The cameras had lingered on Brujito, even at times when he was not involved in the play. He was not – as certain magazines liked to point out – a particularly handsome youth, and he held his head lowered slightly, like a solemn but dangerous dog. He was short, for a player, with a rather heavy upper body. The same sort of build as Maradona or the young English striker Rooney; the build that gives you a low centre of gravity, making it hard for defenders to knock you off balance. He was the kind of boy that, if you saw him in the street, you would take to be slow-witted and slow-moving. And when he had played his first games for DSJ, opposing defenders had made the same mistake, and paid dearly for it.

Watching the screen, Faustino was again astonished by Brujito’s ability to switch from standstill to incredible speed without, apparently, any intervening period of acceleration. It was simply that at one moment he was strolling and the next he was at full power. Yes, he had a repertoire of skills and tricks that no boy of his age was entitled to; but Faustino understood that it was this extraordinary variation in pace that was the key to his game. In particular, he would brake suddenly, as if he had run out of ideas, or space. Got stuck. He would not look up, not seek support. It would tempt defenders to close in. It would distort their formation. Then, with what looked like nothing more than a shrug, a shuffle of feet, a sidestep, the ball would be gone. And so would he. There was, Faustino thought, something slightly spooky about it. Because even on replay you couldn’t see what he’d done. What you could see, though, was that whenever he received the ball, a ripple of panic spread through the Atlético defence.

But, as Cesar Fabian had said, early in the second half the boy seemed to lose the plot. He fluffed a number of simple passes. Twice in less than five minutes he was caught offside, stranded like a crab at low tide. A minute later, Cabral, the Atlético defender given the dread responsibility of marking the boy, took the ball from him with a half-hearted tackle. The camera caught Cabral looking over his shoulder as though he’d done something clever without knowing how.

“Weird, wouldn’t you say?” Salez said.

“Interesting,” Faustino said.

When Vadinho, the DSJ winger, was chopped down in the Atlético penalty area Salez pressed the
button on the remote.

“Now, watch this,” he said. “Brujito has been crap for some time. I was at the game, okay, and I know that Morientes was ready to substitute him. He’d got Berger warming up along the touchline. Brujito must have known he was going to be taken off. Then there’s this penalty.”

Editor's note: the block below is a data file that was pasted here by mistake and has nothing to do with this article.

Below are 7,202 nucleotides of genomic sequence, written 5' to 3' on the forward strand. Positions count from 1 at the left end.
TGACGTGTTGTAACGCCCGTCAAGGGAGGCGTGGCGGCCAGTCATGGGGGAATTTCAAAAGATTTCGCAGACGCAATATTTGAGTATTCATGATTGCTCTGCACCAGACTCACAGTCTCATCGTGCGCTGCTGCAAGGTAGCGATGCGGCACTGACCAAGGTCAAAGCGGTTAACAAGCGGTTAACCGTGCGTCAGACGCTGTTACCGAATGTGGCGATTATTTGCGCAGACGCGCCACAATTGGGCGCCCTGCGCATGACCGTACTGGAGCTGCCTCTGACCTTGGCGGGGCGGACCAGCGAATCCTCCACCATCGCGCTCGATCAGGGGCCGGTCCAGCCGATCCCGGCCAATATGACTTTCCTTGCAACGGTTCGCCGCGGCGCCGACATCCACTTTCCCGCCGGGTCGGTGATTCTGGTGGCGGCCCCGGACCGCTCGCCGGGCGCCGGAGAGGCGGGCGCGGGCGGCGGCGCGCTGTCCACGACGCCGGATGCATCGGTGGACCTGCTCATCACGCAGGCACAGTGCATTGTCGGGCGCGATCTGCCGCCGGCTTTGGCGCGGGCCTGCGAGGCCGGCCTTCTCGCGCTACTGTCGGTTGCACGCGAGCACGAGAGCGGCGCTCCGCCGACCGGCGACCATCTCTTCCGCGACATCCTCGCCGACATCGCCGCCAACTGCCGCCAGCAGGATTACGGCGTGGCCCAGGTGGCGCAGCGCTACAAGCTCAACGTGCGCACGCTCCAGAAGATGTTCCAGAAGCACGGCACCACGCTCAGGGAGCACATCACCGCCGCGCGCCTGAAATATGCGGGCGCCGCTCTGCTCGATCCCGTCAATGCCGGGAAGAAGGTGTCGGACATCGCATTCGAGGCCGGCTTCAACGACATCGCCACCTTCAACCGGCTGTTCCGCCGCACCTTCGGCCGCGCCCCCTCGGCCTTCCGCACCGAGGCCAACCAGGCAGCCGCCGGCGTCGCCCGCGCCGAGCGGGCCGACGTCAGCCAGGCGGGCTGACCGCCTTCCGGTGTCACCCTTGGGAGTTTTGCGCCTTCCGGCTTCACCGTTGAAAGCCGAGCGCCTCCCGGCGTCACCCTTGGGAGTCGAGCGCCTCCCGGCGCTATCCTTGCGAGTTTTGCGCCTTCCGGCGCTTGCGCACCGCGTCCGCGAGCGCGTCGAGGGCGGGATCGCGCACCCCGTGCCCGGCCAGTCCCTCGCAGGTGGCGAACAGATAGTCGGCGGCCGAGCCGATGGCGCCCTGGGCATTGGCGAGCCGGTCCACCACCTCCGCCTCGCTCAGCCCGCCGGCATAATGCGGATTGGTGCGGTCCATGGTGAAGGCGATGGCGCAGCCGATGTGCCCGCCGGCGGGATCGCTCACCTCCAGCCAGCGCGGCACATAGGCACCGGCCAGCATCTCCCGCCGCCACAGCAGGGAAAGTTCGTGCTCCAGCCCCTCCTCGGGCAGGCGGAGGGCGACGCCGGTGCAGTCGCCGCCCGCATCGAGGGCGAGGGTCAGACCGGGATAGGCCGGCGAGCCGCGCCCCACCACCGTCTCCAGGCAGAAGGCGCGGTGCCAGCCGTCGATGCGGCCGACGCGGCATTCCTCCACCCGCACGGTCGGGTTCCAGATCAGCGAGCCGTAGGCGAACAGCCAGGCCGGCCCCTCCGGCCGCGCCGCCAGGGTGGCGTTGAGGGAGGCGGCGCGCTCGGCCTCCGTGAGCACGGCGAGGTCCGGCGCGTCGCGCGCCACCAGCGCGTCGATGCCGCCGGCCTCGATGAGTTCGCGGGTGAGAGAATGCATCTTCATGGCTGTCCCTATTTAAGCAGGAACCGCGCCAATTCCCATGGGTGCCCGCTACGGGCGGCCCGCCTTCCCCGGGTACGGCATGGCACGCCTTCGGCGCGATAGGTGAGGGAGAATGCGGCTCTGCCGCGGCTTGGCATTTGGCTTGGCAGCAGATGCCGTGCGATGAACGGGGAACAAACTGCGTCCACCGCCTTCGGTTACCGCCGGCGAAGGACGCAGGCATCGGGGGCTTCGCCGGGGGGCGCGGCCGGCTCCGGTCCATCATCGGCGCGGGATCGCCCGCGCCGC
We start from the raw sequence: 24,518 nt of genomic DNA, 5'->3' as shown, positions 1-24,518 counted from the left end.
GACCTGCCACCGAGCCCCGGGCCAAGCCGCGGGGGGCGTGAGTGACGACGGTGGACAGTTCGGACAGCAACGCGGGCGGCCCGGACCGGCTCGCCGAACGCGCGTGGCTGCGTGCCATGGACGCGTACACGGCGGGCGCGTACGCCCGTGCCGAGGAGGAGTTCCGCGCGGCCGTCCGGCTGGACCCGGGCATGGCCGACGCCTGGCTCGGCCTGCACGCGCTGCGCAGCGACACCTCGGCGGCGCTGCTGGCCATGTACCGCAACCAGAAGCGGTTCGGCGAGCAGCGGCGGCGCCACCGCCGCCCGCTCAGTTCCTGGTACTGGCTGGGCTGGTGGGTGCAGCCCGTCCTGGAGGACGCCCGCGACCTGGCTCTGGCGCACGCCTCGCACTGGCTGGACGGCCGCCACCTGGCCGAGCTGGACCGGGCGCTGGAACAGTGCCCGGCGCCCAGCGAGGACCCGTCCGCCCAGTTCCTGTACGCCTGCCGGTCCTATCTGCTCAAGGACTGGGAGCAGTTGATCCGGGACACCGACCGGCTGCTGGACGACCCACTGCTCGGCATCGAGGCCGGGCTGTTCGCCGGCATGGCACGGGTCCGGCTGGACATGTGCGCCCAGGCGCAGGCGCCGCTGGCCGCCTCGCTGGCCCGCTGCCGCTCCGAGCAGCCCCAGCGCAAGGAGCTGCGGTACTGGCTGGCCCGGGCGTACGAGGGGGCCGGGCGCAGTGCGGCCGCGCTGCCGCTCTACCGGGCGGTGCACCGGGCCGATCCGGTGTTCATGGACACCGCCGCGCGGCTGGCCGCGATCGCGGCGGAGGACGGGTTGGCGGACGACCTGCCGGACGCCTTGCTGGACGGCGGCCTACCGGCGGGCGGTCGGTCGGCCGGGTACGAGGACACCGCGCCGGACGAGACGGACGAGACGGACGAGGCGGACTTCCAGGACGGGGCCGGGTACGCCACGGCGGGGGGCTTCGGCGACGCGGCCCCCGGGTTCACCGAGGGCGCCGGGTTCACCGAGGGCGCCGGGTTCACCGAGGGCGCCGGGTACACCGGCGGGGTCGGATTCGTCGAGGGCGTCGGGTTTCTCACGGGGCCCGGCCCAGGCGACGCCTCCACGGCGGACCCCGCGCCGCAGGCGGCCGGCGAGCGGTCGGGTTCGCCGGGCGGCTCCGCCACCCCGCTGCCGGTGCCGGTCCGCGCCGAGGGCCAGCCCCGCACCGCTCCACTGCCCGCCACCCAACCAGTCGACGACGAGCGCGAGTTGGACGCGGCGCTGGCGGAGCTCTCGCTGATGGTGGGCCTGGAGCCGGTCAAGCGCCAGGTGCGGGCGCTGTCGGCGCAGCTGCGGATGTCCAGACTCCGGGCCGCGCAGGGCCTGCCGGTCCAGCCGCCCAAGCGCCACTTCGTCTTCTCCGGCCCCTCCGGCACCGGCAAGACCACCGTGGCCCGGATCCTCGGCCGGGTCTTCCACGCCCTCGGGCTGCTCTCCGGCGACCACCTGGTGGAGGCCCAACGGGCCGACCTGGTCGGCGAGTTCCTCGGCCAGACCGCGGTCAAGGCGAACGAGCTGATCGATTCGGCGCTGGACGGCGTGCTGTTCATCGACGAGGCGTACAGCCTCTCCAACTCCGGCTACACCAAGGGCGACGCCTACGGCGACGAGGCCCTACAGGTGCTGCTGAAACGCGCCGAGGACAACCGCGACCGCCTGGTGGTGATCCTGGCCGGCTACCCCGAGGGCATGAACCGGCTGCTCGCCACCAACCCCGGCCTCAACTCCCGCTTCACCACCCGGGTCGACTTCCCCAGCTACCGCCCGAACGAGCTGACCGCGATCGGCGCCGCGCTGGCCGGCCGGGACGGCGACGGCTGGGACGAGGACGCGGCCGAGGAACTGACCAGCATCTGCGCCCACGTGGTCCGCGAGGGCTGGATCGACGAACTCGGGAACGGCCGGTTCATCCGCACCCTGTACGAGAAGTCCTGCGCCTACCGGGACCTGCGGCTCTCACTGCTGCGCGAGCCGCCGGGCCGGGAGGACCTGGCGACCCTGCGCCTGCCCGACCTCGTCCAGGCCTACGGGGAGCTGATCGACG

Salez hit

“Vadinho fancies it himself, see? He carries the ball to the spot. But then Brujito comes up to him and they have this discussion. It’s obvious Brujito wants to take it. It’s also obvious Vadinho doesn’t want him to. I think that Vadinho thought Brujito was injured. We all did. Morientes did. It’s not on the video, but he was going ape from the dugout. But Brujito takes no notice. He insists on taking the penalty.”

“Which he was entitled to. He’d taken the last, what, four for DSJ? And left the keeper for dead in every one.”

“Yeah, Paul, but the point is that Brujito had gone off the boil. Look at him. He looks … I dunno, depressed, or something. So why does he want to take the kick? And, here we go, it’s got to be the saddest attempt I’ve ever seen. The keeper just takes it out of the air and says, ‘Thank you very much.’”

Faustino watched the Atlético supporters jeering and celebrating, then watched Brujito walk to the bench to be substituted. Humiliated.

“Max, rewind the tape, please. There’s a bit where Brujito is out on the left wing near the corner flag and Cabral is closing him down. Ten minutes before the penalty, something like that. No, not there. Forward. Now back a bit. Yes, here.”

Brujito had taken the ball down the left touchline, dangerously close to the corner flag. Cabral was crowding him, watching the ball, shielding it against the cross. Because from this position all Brujito could do was cross. Another Atlético defender had moved into the frame to cut off any move Brujito might try to make towards the centre. And Faustino understood that this was exactly what Brujito wanted: to draw another defender towards him. Because it left a gap into which a DSJ midfielder could run. And when that space opened, Brujito would, somehow, by some outrageous magic, get the ball into it, as he had done many times before. But he didn’t. Cabral slid in, won the ball and cleared it upfield.

“Go back again,” Faustino said, dragging his chair closer to the TV.